Dragon’s Den gown maker sues rival robe and wig company

The two companies are also in a legal row over whether Churchill Gowns is as eco-friendly as it claims to be

Samuel Webb
Tuesday 25 January 2022 13:56
<p>University gowns are big business </p>

University gowns are big business

A Dragon’s Den-backed clothes company that claims to make gowns from recycled plastic is suing a traditional robe maker, saying it is breaking competition law.

Churchill Gowns, which advertises its wares as manufactured from 70% recycled plastic, claims that Ede & Ravenscroft imposes unfair exclusivity deals on higher education establishments as part of a competition tribunal hearing starting on Tuesday..

London-based Ede & Ravenscroft was founded in 1689 and provides ceremonial outfits, clothing for lawyers, and graduation gowns.

Churchill Gowns, which received £60,000 of backing from Deborah Meaden on Dragons’ Den and was set up by Cambridge graduates Oliver Adkins and Ruth Nicholls, claims it has been “unable meaningfully to enter the market” because Ede & Ravenscroft has exclusive deals with universities, according to court papers seen by The Times.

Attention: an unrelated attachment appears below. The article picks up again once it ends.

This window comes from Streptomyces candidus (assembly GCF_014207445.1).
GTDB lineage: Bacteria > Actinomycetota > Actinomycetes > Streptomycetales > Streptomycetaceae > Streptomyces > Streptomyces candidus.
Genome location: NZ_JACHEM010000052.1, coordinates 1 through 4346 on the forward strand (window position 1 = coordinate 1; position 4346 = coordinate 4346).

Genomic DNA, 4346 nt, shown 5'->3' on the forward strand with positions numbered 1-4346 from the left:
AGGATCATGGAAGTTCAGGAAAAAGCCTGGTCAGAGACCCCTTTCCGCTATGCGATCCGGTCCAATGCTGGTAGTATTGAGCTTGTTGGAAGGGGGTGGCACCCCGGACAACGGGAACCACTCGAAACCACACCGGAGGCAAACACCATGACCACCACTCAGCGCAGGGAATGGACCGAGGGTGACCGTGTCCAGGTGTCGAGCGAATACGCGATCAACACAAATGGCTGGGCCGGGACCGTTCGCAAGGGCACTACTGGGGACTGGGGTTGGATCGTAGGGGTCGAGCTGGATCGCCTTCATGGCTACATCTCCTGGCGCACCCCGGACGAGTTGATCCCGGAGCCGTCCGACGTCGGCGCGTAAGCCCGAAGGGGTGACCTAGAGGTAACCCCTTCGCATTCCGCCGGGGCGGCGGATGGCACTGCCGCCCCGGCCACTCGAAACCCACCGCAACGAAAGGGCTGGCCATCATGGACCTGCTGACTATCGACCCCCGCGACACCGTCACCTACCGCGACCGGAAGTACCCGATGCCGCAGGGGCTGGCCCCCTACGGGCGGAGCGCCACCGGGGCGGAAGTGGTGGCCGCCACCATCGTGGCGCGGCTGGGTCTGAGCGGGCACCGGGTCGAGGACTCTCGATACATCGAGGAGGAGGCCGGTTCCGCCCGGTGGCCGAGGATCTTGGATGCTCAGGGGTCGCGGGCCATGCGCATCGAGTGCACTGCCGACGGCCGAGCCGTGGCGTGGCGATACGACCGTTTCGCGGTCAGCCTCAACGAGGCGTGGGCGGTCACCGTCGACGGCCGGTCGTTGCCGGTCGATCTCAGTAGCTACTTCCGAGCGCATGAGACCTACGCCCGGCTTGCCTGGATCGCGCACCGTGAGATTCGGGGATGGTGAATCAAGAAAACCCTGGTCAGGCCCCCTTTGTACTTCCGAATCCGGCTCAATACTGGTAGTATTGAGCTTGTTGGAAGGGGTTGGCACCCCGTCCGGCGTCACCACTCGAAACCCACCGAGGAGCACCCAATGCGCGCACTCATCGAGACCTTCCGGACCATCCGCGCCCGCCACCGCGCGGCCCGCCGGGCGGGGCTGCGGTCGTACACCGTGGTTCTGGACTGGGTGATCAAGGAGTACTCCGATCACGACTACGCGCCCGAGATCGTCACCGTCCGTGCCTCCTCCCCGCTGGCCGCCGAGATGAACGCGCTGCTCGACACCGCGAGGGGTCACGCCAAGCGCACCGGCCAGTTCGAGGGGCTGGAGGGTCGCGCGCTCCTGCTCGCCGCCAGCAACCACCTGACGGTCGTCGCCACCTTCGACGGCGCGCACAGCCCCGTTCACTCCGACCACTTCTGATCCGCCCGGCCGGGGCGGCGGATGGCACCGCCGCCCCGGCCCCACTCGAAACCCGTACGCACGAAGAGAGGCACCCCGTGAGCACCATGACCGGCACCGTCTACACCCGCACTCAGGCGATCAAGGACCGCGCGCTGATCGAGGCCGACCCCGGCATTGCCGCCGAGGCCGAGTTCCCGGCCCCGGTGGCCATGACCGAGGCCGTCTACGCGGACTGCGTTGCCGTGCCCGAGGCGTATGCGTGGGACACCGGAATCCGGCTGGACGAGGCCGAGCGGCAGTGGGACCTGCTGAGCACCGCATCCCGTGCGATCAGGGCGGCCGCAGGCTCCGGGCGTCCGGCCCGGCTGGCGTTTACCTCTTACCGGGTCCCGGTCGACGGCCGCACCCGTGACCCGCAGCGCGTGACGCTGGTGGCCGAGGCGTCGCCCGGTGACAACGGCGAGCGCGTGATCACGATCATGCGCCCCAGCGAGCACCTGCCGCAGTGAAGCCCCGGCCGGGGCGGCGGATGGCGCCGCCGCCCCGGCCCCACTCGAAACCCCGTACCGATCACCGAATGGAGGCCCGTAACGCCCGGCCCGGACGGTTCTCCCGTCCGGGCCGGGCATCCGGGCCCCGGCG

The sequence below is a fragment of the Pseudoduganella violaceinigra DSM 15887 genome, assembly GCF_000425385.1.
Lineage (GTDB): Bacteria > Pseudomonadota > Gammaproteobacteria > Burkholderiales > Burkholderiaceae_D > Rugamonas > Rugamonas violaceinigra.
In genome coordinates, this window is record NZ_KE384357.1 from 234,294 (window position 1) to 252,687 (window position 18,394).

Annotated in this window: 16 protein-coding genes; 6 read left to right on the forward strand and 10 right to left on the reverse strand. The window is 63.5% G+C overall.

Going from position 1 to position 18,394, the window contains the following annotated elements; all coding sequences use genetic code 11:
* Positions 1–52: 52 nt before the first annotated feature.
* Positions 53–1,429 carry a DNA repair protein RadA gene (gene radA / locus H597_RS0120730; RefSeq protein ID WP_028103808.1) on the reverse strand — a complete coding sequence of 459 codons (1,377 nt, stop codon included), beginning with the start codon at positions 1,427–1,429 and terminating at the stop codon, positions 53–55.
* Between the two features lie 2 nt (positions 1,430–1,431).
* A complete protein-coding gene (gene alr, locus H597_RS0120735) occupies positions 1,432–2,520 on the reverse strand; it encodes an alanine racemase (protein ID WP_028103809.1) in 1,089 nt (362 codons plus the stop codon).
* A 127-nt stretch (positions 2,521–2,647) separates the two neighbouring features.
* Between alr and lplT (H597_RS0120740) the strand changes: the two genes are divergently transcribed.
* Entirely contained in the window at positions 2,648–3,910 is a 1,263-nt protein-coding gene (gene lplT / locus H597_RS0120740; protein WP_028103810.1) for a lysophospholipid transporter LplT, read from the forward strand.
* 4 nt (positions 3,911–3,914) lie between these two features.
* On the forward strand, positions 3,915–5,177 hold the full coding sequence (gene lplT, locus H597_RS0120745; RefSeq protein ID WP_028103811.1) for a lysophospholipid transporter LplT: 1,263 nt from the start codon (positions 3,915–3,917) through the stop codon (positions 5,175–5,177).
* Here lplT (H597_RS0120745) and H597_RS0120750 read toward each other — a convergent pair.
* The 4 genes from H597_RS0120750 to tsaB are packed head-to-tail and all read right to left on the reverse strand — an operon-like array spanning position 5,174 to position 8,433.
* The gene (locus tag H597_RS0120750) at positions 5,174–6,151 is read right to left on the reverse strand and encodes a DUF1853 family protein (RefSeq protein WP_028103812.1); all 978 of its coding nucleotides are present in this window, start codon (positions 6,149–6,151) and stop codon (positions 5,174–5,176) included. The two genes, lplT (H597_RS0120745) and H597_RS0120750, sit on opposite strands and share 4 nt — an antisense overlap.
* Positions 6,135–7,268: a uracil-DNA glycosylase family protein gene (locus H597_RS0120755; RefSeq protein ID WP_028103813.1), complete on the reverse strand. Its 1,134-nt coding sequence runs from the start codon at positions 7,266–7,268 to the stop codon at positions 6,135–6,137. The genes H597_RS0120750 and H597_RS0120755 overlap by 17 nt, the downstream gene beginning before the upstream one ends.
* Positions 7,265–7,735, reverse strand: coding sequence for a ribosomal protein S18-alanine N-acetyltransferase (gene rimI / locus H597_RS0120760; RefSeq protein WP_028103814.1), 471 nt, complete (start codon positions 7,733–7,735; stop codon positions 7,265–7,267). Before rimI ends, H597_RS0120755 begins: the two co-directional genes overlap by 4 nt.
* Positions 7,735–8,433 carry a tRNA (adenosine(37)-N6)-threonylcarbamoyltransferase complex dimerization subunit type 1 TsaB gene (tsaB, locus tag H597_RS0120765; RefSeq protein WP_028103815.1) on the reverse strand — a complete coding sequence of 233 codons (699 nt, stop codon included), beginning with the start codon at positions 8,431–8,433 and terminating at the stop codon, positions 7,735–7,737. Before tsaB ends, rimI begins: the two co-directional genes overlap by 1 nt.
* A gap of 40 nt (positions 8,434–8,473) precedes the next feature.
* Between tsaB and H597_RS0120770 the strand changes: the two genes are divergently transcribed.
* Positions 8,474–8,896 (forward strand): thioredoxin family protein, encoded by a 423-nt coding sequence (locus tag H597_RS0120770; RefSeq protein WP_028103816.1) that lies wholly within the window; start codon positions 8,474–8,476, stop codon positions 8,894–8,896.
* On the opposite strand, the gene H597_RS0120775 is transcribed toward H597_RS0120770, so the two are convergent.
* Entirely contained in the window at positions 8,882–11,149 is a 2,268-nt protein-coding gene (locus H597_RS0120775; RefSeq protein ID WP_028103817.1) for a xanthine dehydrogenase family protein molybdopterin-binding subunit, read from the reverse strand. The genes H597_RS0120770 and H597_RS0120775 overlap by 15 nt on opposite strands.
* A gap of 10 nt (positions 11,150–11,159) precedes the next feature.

The documents also state that by entering into agreements with some universities Ede & Ravenscroft has “procured the status of exclusive or near-exclusive supplier of academic dress to those universities’ students”.

The tribunal will also hear allegations that Churchill Gowns is misleading customers over the eco-credentials of its gowns.

The company’s website states: “Each graduation gown we make is made from 70% recycled polyester which is manufactured from recycled plastic waste.

“Every graduation gown contains a minimum of 550g of recycled plastic waste, which equates to at least 28 500ml plastic bottles.”

But at a preliminary hearing before the competition appeal tribunal last September, lawyers for Ede & Ravenscroft said tests on its competitor’s gowns show they “didn’t contain a single fibre made from recycled plastic bottles”.

Ede & Ravenscroft have been contacted for a comment. A spokesperson for Churchill Gowns said they are not in a position to comment whilst the tribunal is still hearing the evidence.

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